Capturing the Beautiful Mistress

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No man in many years has been more vilified and threatened then I, when I followed my vision, went where my Muse led me. I will complete the portrait of Rena Easton, but I will not title it ‘Fair Rosamond’ but ‘Nesta Rhys’ who must be my kindred. Consider my kin Elizabeth Rosemond Taylor who could have starred in a movie about Nesta. The daughter of Rhys ap Gruffydd begat the Tudor-Windsor line and Harry and William Windsor, whose beautiful wife is in Nesta’s family tree!

https://en.wikipedia.org/wiki/Ednyfed_Fychan

Jon ‘The Nazarite Elijah’

Ednyfed was married twice, first to Tangwystl Goch ferch Llywarch of Menai (but perhaps of Rhos?), the daughter of Llywarch ap Brân, then to Gwenllian, daughter of the prince Rhys ap Gruffydd of Deheubarth

Another Gwenllian (circa 1178 – 1236) married Ednyfed Fychan, seneschal of Gwynedd under Llywelyn the Great, and through her, Rhys became an ancestor of the Tudor dynasty. Through the Tudors inter-marrying with the House of Stuart Rhys is an ancestor to the current ruling house of the United Kingdom and also an ancestor of several ruling houses in Europe. When Henry Tudor landed in Pembrokeshire, Wales in 1485 to make a bid for the throne, his descent from Rhys was one of the factors which enabled him to attract Welsh support (Henry flew a (Welsh) dragon banner at the battle of Bosworth Field).[65]

Where are you, Hollywood? Where is the dozy BBC? She was a king’s daughter, another’s hostage, and mistress of a third. Her beauty made men tremble at the mention of her name. She was seized from the Celts by the Normans, abducted from her husband’s bed by an infatuated rebel, vanished into the hills with him, and plunged a nation into war. She loved conquerors and conquered alike and had at least seven children by four different men. She was Helen of Troy. But in the pantheon of female history she suffered one handicap. She was Welsh.At last Princess Nest, daughter of King Rhys of Deheubarth, has been given her just deserts, albeit in an academic essay by Kari Maund (published by Tempus). The ancient bards and chroniclers did their best to jazz up her story, but are unreliable. Nest’s clerical grandson, Gerald of Wales, hardly mentioned her, perhaps disapproving of her Norman liaisons. As a result, Maund’s account of her life is mostly surmise. But Nest’s ghost still flits through the castles where she lived, and Welsh girls are called Nesta (Welsh for Agnes) in her honour.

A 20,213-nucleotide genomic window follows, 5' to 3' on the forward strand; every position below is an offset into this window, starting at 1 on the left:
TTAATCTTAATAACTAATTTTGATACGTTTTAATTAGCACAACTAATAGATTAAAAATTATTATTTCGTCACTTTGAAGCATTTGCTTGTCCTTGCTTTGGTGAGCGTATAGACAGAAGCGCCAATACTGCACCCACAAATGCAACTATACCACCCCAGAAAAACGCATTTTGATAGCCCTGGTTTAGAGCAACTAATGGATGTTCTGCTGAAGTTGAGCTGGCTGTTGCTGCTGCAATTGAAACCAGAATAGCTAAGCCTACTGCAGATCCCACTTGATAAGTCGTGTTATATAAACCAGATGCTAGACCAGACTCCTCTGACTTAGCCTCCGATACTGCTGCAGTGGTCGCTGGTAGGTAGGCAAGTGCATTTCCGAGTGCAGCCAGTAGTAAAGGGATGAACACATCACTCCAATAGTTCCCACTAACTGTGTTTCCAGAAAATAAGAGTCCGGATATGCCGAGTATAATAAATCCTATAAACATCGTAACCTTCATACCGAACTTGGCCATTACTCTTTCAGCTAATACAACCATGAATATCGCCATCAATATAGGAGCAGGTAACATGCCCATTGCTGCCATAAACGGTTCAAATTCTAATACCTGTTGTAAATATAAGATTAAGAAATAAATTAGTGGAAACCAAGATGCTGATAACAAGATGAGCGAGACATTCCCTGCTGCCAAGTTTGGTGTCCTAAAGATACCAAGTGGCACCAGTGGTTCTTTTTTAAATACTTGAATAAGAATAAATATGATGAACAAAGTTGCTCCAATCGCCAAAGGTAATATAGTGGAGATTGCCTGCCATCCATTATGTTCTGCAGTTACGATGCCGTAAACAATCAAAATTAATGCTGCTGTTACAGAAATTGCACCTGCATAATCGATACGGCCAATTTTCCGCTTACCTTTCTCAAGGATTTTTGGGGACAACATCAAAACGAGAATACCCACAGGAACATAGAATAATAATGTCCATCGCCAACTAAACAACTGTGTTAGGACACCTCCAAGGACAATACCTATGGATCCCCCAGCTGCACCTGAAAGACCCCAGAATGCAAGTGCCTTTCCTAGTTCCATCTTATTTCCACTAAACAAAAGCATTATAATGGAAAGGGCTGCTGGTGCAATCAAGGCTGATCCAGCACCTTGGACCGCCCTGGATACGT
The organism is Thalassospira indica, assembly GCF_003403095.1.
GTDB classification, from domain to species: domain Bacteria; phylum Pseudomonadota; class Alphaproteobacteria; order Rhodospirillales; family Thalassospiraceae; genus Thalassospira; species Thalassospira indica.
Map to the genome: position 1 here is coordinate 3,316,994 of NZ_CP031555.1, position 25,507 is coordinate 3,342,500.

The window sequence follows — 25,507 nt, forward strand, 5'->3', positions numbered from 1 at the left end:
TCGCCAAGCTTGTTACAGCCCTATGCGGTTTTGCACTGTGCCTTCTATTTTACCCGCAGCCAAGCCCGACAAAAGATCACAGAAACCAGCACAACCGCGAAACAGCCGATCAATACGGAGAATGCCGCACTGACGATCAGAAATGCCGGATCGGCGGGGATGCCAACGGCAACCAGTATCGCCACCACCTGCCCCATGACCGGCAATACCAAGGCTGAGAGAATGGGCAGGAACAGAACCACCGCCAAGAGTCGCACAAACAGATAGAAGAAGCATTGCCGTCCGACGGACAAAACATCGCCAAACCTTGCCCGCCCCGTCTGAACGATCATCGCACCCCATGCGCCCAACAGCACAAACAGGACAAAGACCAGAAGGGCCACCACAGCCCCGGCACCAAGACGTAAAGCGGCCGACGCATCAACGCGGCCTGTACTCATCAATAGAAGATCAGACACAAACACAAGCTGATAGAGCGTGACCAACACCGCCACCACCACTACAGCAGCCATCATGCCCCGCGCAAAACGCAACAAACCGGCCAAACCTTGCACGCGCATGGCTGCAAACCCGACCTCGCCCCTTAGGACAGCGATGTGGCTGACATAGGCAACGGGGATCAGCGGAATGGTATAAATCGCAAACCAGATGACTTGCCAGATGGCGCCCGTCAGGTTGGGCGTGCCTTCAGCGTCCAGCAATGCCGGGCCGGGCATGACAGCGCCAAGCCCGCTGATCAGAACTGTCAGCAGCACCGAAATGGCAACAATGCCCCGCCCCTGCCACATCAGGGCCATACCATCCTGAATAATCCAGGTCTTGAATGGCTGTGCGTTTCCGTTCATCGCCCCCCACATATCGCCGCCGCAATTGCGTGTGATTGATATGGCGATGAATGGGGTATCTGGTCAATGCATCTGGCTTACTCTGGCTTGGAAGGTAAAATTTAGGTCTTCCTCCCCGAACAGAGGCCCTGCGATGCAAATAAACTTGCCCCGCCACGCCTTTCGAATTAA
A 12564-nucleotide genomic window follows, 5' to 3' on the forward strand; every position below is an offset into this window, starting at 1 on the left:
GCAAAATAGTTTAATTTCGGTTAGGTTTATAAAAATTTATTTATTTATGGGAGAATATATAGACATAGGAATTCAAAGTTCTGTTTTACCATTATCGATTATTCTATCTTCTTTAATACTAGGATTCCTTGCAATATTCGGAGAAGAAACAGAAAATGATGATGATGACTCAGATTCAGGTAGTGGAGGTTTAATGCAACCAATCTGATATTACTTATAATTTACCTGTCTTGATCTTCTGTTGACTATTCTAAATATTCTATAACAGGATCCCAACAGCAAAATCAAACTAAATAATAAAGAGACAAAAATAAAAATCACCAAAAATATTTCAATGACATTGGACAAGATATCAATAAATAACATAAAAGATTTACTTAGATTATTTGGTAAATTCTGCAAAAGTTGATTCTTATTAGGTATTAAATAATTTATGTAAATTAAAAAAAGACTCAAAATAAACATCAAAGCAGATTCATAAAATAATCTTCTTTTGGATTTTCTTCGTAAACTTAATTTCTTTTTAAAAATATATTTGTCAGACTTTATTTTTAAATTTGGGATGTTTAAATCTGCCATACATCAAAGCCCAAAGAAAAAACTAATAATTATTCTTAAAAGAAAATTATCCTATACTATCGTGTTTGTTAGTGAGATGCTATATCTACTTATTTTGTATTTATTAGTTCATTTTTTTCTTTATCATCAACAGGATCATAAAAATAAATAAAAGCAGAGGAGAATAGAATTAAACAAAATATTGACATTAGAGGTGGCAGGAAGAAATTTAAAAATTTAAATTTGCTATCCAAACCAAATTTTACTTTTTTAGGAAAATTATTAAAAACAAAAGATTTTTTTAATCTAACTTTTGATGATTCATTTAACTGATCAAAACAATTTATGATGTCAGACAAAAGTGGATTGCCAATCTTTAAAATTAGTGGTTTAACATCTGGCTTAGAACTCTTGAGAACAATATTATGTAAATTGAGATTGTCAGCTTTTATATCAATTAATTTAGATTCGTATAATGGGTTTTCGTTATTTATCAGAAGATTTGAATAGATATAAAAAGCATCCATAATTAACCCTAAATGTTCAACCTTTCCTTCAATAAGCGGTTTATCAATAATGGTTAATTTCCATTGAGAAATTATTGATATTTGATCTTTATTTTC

http://www.theguardian.com/commentisfree/2007/dec/21/britishidentity.uk

The Princess Nest: a woman of outstanding beauty.

Nest (sometimes called Nesta) was born a princess of one of the many petty kingdoms of Wales in 1080. Her father, Prince Rhys ap Tewdwr, ruled Deheubarth in South Wales, an area which has since become part of modern day Pembrokeshire. After her father’s death fighting against his Norman would-be overlords in 1093, Nest was taken as a hostage by the king, William Ⅱ, known as William Rufus, the son of William the Conqueror. As a royal hostage she would have been well treated and she grew to adulthood in the English court. So it was only a matter of time until her developing beauty brought her to the attention of the King’s younger brother, Henry, who took her as his mistress.

http://www.paradoxplace.com/Photo%20Pages/UK/Britain_Centre/Eardisley/Eardisley.htm

The church is associated with the Baskerville family. The line died out in that inauspicious year (at least for Londoners!) of 1666 and the Barnsley family succeeded them as Lords of the Manor.